Dave Bittner: [00:10:27] What sort of messaging are you all putting out from CenturyLink? What are some of the things you're sharing this year?
Mike Benjamin: [00:10:32] Well, there's a few things we focus on. Obviously, we're a massive telecommunications company. And so we have an opportunity to make security simple for our customers. So if you'd like to block a threat, we already are carrying for those customers the - we really have an opportunity to block things, filter things. And so simplicity and then the visibility that we get from our networks. That's what we're looking at a Black Lotus Labs. When I'm on the show, we're talking about the threats we're able to glean from that knowledge. And so can we make it simple while still blocking with the knowledge we have from an advanced threat basis?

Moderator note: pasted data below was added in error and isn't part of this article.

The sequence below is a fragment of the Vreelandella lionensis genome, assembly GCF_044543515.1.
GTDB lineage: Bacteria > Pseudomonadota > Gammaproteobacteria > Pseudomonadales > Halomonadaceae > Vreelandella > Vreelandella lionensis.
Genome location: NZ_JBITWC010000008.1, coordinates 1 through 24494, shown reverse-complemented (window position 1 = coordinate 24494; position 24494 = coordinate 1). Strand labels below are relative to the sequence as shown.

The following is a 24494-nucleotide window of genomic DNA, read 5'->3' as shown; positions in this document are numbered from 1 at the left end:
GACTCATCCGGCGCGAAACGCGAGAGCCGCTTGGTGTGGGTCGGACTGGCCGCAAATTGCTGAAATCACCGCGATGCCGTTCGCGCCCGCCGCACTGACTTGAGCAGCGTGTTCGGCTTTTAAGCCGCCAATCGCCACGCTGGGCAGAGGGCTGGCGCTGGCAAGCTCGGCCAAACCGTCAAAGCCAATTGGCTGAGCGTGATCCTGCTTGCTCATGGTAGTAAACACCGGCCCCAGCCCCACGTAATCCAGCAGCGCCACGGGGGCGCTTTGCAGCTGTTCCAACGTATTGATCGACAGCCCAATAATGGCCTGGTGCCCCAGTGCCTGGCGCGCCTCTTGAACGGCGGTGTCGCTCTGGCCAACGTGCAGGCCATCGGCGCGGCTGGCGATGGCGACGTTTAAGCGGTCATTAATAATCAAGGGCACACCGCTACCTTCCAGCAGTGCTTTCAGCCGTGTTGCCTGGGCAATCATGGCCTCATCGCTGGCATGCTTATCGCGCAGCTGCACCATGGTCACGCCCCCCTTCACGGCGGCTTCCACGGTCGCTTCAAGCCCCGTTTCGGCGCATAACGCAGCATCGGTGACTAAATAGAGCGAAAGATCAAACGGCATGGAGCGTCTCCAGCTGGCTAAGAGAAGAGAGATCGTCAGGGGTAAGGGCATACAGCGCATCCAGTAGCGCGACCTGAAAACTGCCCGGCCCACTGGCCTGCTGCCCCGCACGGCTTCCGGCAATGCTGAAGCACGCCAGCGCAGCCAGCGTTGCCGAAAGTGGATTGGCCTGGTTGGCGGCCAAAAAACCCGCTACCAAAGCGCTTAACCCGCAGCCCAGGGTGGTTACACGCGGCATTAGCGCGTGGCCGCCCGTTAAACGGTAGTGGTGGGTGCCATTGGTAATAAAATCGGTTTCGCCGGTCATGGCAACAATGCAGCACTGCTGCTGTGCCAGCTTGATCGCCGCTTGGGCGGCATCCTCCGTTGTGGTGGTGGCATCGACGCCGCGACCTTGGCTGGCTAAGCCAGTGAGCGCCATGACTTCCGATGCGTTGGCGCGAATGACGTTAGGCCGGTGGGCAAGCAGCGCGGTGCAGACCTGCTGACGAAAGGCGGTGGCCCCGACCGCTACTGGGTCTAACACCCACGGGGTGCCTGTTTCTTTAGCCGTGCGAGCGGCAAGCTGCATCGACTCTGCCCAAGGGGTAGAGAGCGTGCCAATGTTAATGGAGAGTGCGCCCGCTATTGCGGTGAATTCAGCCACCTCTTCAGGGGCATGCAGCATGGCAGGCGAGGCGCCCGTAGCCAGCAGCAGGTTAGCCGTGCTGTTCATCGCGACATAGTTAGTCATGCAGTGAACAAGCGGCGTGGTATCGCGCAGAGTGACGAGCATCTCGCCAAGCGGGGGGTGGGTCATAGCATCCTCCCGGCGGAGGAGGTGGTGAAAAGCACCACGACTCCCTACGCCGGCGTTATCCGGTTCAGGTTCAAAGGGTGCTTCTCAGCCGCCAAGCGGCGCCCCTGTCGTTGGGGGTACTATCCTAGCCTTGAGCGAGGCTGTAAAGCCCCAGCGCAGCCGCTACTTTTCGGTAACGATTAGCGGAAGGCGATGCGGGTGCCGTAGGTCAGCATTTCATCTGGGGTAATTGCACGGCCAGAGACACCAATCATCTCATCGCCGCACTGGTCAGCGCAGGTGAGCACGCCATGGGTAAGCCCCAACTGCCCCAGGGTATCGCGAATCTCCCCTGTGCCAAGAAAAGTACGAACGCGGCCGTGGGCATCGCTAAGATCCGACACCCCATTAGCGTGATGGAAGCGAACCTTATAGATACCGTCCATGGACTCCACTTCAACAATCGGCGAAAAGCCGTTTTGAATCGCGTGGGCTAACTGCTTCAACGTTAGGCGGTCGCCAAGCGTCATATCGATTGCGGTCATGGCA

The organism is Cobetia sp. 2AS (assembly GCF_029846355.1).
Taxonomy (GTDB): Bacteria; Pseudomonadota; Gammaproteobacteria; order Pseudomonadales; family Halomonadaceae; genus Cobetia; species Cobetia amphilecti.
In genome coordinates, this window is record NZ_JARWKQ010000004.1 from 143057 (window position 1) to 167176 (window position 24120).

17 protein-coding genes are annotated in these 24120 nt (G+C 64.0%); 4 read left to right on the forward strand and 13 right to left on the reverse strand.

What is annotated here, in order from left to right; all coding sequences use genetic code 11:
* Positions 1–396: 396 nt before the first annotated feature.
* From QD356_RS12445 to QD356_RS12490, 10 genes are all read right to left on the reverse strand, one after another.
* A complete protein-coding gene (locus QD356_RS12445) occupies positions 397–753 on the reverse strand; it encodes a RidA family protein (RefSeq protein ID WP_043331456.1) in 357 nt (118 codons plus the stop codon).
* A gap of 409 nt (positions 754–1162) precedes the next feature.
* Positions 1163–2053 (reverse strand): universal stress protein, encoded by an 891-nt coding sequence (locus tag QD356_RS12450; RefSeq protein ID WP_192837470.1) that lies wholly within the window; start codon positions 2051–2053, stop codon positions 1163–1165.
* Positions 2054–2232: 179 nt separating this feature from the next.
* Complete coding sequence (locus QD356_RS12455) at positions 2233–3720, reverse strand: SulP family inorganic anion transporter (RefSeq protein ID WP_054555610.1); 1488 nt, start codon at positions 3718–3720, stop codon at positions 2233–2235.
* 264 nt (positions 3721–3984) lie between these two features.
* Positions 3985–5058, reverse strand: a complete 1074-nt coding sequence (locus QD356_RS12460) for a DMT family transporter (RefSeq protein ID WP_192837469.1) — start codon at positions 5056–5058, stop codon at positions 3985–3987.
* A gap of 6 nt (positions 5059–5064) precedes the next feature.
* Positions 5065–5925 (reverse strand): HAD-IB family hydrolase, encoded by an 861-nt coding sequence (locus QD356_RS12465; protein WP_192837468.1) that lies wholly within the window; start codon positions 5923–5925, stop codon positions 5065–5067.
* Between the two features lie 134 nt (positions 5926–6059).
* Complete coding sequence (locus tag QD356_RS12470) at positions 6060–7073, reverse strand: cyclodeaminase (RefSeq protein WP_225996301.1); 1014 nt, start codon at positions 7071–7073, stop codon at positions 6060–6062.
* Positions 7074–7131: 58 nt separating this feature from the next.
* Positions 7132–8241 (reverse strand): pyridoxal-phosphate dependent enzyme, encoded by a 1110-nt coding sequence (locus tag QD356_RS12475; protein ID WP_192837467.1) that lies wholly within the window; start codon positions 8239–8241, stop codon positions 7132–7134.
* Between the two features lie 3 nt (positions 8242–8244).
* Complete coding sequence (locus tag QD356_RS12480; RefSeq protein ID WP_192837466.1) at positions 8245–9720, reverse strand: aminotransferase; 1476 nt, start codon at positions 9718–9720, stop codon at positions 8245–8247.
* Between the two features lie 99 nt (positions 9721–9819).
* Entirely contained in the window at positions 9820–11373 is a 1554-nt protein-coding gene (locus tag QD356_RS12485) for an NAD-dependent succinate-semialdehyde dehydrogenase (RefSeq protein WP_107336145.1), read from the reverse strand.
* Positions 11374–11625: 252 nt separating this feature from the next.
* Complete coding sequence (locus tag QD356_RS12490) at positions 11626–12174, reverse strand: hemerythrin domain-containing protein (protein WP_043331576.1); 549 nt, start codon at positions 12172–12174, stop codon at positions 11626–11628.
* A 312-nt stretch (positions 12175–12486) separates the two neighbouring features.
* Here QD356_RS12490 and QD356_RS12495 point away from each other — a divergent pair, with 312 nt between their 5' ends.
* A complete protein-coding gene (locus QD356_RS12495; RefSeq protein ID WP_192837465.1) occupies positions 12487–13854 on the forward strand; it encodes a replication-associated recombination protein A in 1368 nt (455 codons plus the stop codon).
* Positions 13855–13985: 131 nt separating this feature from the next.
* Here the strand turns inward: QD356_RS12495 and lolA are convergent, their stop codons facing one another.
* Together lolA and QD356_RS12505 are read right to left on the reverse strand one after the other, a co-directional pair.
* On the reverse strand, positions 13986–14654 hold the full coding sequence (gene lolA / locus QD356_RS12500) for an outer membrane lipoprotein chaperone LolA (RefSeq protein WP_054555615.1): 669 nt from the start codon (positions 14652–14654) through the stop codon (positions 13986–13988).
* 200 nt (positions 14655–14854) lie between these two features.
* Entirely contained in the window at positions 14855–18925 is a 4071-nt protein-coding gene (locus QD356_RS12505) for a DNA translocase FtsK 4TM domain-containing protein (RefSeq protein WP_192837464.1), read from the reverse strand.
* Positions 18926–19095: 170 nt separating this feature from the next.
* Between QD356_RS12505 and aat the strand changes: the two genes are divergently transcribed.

Dave Bittner: [00:11:08] Is there anything, as you walk around, that you feel isn't getting the attention it deserves?
Mike Benjamin: [00:11:12] Well, it's sad to say, but it's the simple blocking and tackling and risk-understanding, the GRC basics that every company here has to worry about. There's not enough booths really just helping them with the basics of running their program. A lot of it tends to be whiz-bang technology rather than focused on, you know, here's what it takes to run a security program and how can we actually help you with it. We as an industry do tend to get really excited about those advanced actors and those advanced malwares. And I'm guilty of it, too. I love those topics. They're really fun to learn about. But at the end of the day, your average CISO really needs to run a program. And that's what the industry needs to help them with.
Dave Bittner: [00:11:52] What do you get out of a conference like this? For yourself attending from an educational point of view, from, you know, your own personal enrichment, what do you go home with?
Mike Benjamin: [00:12:02] That's a great question. I'm going to give away my secret here, so apologies as I do it.
Dave Bittner: [00:12:07] (Laughter).